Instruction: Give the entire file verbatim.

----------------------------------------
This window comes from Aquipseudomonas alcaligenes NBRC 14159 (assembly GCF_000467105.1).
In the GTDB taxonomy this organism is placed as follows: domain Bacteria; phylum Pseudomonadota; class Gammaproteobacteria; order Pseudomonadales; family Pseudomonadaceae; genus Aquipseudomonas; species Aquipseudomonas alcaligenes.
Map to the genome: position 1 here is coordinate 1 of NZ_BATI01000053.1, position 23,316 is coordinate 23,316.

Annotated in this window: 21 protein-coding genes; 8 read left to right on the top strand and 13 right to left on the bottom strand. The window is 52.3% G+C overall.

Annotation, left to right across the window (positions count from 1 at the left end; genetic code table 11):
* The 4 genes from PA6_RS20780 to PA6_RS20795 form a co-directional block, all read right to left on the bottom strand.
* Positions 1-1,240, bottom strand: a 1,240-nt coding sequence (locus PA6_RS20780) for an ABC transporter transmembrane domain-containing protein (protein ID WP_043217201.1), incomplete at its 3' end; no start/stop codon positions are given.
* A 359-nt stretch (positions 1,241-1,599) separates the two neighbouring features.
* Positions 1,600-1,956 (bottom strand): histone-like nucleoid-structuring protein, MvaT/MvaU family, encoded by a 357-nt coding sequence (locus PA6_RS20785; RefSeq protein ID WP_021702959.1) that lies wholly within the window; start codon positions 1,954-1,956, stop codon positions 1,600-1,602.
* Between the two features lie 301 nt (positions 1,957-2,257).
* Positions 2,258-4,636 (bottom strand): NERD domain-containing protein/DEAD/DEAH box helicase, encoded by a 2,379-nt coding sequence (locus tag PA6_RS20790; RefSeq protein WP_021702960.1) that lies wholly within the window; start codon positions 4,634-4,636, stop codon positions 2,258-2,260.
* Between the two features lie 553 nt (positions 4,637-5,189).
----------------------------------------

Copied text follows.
This window comes from Aquipseudomonas alcaligenes NBRC 14159 (assembly GCF_000467105.1).
In the GTDB taxonomy this organism is placed as follows: domain Bacteria; phylum Pseudomonadota; class Gammaproteobacteria; order Pseudomonadales; family Pseudomonadaceae; genus Aquipseudomonas; species Aquipseudomonas alcaligenes.
Map to the genome: position 1 here is coordinate 1 of NZ_BATI01000053.1, position 23,316 is coordinate 23,316.

Annotated in this window: 21 protein-coding genes; 8 read left to right on the top strand and 13 right to left on the bottom strand. The window is 52.3% G+C overall.

Annotation, left to right across the window (positions count from 1 at the left end; genetic code table 11):
* The 4 genes from PA6_RS20780 to PA6_RS20795 form a co-directional block, all read right to left on the bottom strand.
* Positions 1-1,240, bottom strand: a 1,240-nt coding sequence (locus PA6_RS20780) for an ABC transporter transmembrane domain-containing protein (protein ID WP_043217201.1), incomplete at its 3' end; no start/stop codon positions are given.
* A 359-nt stretch (positions 1,241-1,599) separates the two neighbouring features.
* Positions 1,600-1,956 (bottom strand): histone-like nucleoid-structuring protein, MvaT/MvaU family, encoded by a 357-nt coding sequence (locus PA6_RS20785; RefSeq protein ID WP_021702959.1) that lies wholly within the window; start codon positions 1,954-1,956, stop codon positions 1,600-1,602.
* Between the two features lie 301 nt (positions 1,957-2,257).
* Positions 2,258-4,636 (bottom strand): NERD domain-containing protein/DEAD/DEAH box helicase, encoded by a 2,379-nt coding sequence (locus tag PA6_RS20790; RefSeq protein WP_021702960.1) that lies wholly within the window; start codon positions 4,634-4,636, stop codon positions 2,258-2,260.
* Between the two features lie 553 nt (positions 4,637-5,189).